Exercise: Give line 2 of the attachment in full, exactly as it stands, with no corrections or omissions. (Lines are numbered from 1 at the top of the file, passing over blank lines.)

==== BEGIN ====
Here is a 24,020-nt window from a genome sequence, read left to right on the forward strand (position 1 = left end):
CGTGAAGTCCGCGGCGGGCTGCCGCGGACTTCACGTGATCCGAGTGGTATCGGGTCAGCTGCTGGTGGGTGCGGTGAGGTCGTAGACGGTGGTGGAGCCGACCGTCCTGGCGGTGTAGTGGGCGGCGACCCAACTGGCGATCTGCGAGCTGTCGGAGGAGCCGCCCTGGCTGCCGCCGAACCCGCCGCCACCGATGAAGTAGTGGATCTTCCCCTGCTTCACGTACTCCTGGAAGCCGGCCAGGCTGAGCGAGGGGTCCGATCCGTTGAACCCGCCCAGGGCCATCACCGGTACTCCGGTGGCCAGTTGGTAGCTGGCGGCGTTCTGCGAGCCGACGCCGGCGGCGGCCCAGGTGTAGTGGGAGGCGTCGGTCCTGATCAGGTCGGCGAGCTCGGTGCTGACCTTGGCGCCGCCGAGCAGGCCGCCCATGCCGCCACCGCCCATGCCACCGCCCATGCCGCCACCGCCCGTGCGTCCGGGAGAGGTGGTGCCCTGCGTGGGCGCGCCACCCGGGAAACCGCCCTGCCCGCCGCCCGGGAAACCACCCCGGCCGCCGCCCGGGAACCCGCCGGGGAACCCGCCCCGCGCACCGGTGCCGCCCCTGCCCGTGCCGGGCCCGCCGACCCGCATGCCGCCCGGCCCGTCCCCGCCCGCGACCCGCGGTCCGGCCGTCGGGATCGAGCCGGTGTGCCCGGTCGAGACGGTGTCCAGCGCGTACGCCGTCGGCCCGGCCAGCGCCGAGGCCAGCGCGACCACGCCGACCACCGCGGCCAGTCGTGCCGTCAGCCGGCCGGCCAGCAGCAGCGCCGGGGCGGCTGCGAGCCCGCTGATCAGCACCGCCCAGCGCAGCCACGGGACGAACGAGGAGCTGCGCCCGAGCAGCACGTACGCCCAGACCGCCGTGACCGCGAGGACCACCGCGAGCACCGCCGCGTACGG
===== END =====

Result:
CGTGAAGTCCGCGGCGGGCTGCCGCGGACTTCACGTGATCCGAGTGGTATCGGGTCAGCTGCTGGTGGGTGCGGTGAGGTCGTAGACGGTGGTGGAGCCGACCGTCCTGGCGGTGTAGTGGGCGGCGACCCAACTGGCGATCTGCGAGCTGTCGGAGGAGCCGCCCTGGCTGCCGCCGAACCCGCCGCCACCGATGAAGTAGTGGATCTTCCCCTGCTTCACGTACTCCTGGAAGCCGGCCAGGCTGAGCGAGGGGTCCGATCCGTTGAACCCGCCCAGGGCCATCACCGGTACTCCGGTGGCCAGTTGGTAGCTGGCGGCGTTCTGCGAGCCGACGCCGGCGGCGGCCCAGGTGTAGTGGGAGGCGTCGGTCCTGATCAGGTCGGCGAGCTCGGTGCTGACCTTGGCGCCGCCGAGCAGGCCGCCCATGCCGCCACCGCCCATGCCACCGCCCATGCCGCCACCGCCCGTGCGTCCGGGAGAGGTGGTGCCCTGCGTGGGCGCGCCACCCGGGAAACCGCCCTGCCCGCCGCCCGGGAAACCACCCCGGCCGCCGCCCGGGAACCCGCCGGGGAACCCGCCCCGCGCACCGGTGCCGCCCCTGCCCGTGCCGGGCCCGCCGACCCGCATGCCGCCCGGCCCGTCCCCGCCCGCGACCCGCGGTCCGGCCGTCGGGATCGAGCCGGTGTGCCCGGTCGAGACGGTGTCCAGCGCGTACGCCGTCGGCCCGGCCAGCGCCGAGGCCAGCGCGACCACGCCGACCACCGCGGCCAGTCGTGCCGTCAGCCGGCCGGCCAGCAGCAGCGCCGGGGCGGCTGCGAGCCCGCTGATCAGCACCGCCCAGCGCAGCCACGGGACGAACGAGGAGCTGCGCCCGAGCAGCACGTACGCCCAGACCGCCGTGACCGCGAGGACCACCGCGAGCACCGCCGCGTACGG